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From Jay Kreps <jay.kr...@gmail.com>
Subject New Producer Public API
Date Fri, 24 Jan 2014 19:54:13 GMT
As mentioned in a previous email we are working on a re-implementation of
the producer. I would like to use this email thread to discuss the details
of the public API and the configuration. I would love for us to be
incredibly picky about this public api now so it is as good as possible and
we don't need to break it in the future.

The best way to get a feel for the API is actually to take a look at the
javadoc, my hope is to get the api docs good enough so that it is

Please take a look at this API and give me any thoughts you may have!

It may also be reasonable to take a look at the configs:

The actual code is posted here:

A few questions or comments to kick things off:
1. We need to make a decision on whether serialization of the user's key
and value should be done by the user (with our api just taking byte[]) or
if we should take an object and allow the user to configure a Serializer
class which we instantiate via reflection. We take the later approach in
the current producer, and I have carried this through to this prototype.
The tradeoff I see is this: taking byte[] is actually simpler, the user can
directly do whatever serialization they like. The complication is actually
partitioning. Currently partitioning is done by a similar plug-in api
(Partitioner) which the user can implement and configure to override how
partitions are assigned. If we take byte[] as input then we have no access
to the original object and partitioning MUST be done on the byte[]. This is
fine for hash partitioning. However for various types of semantic
partitioning (range partitioning, or whatever) you would want access to the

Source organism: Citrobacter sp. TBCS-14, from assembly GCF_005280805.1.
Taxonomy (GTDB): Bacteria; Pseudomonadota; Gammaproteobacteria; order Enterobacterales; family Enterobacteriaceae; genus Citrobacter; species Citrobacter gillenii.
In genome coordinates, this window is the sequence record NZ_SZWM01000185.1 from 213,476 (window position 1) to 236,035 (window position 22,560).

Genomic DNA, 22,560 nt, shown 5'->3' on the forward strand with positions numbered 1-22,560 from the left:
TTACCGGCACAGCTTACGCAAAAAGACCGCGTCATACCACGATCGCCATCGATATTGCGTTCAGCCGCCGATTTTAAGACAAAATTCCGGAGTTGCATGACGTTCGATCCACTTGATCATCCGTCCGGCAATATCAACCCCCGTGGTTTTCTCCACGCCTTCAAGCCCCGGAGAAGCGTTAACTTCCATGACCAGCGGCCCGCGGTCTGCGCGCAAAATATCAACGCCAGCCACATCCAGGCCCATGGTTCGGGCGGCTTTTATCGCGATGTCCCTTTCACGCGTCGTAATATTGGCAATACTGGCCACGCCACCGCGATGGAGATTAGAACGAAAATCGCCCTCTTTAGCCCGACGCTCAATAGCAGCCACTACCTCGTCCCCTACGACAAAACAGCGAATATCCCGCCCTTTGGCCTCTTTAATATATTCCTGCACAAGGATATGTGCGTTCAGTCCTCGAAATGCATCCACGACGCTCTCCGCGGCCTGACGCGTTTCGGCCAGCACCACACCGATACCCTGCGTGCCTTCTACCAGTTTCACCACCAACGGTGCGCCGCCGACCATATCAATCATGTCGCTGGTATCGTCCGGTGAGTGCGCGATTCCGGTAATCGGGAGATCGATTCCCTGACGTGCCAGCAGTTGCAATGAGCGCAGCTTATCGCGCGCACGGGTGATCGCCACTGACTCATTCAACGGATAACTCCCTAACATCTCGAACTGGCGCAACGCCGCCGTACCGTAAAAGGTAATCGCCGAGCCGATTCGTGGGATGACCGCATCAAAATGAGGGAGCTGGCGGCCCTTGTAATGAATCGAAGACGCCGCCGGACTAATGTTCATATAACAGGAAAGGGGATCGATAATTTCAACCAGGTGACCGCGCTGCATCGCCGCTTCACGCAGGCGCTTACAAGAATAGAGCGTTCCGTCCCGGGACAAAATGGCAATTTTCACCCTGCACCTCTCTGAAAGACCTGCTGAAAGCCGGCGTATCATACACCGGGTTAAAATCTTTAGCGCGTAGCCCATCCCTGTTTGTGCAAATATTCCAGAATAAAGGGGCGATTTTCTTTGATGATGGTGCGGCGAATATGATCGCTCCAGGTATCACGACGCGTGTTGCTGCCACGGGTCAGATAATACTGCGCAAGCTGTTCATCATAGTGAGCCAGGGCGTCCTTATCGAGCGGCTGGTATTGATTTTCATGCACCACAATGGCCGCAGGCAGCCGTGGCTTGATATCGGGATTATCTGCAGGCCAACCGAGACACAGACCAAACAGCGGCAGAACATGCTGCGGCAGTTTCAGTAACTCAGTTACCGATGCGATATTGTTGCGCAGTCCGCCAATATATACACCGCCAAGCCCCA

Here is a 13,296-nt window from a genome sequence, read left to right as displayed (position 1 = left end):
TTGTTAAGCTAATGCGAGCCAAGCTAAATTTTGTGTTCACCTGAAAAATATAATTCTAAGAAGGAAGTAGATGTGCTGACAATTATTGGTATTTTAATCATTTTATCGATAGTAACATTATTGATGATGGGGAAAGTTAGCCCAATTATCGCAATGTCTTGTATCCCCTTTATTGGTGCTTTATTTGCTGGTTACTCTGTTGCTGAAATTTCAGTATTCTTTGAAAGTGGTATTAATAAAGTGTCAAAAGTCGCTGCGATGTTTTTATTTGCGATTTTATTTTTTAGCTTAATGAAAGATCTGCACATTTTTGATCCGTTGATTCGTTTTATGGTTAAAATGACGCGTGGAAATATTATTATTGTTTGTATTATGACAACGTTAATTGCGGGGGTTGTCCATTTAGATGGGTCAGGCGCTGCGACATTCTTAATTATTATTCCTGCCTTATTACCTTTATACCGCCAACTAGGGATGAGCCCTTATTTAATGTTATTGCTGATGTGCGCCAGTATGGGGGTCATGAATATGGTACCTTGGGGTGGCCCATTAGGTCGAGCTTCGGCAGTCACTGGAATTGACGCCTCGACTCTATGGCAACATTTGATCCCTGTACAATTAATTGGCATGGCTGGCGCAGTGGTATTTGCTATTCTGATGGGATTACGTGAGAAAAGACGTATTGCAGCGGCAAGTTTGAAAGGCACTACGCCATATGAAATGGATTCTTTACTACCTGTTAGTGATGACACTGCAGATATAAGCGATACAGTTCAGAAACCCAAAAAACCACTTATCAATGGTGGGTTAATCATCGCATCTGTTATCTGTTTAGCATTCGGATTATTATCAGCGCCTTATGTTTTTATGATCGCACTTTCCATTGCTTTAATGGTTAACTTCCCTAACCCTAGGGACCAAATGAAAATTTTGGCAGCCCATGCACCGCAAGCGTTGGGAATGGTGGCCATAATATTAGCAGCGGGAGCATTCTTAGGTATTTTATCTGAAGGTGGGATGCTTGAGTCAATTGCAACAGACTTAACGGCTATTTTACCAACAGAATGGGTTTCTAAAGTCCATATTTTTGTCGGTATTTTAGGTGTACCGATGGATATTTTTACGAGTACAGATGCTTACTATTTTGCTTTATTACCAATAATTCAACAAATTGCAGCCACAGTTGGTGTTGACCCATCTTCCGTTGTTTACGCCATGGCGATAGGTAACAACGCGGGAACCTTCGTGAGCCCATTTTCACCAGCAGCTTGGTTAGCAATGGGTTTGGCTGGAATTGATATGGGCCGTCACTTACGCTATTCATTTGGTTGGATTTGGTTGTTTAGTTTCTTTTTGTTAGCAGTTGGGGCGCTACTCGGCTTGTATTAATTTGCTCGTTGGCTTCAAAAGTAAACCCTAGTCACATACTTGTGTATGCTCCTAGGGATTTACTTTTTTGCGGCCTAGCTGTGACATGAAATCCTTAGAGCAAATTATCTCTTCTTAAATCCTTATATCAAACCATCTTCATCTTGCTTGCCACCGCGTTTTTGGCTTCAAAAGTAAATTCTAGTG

original object. In the current approach a producer who wishes to send
byte[] they have serialized in their own code can configure the
BytesSerialization we supply which is just a "no op" serialization.
2. We should obsess over naming and make sure each of the class names are
3. Jun has already pointed out that we need to include the topic and
partition in the response, which is absolutely right. I haven't done that
yet but that definitely needs to be there.
4. Currently RecordSend.await will throw an exception if the request
failed. The intention here is that producer.send(message).await() exactly
simulates a synchronous call. Guozhang has noted that this is a little
annoying since the user must then catch exceptions. However if we remove
this then if the user doesn't check for errors they won't know one has
occurred, which I predict will be a common mistake.
5. Perhaps there is more we could do to make the async callbacks and future
we give back intuitive and easy to program against?

Some background info on implementation:

At a high level the primary difference in this producer is that it removes
the distinction between the "sync" and "async" producer. Effectively all
requests are sent asynchronously but always return a future response object
that gives the offset as well as any error that may have occurred when the
request is complete. The batching that is done in the async producer only
today is done whenever possible now. This means that the sync producer,
under load, can get performance as good as the async producer (preliminary
results show the producer getting 1m messages/sec). This works similar to
group commit in databases but with respect to the actual network
transmission--any messages that arrive while a send is in progress are
batched together. It is also possible to encourage batching even under low
load to save server resources by introducing a delay on the send to allow
more messages to accumulate; this is done using the linger.ms config (this
is similar to Nagle's algorithm in TCP).

This producer does all network communication asynchronously and in parallel
to all servers so the performance penalty for acks=-1 and waiting on
replication should be much reduced. I haven't done much benchmarking on
this yet, though.

The high level design is described a little here, though this is now a
little out of date:


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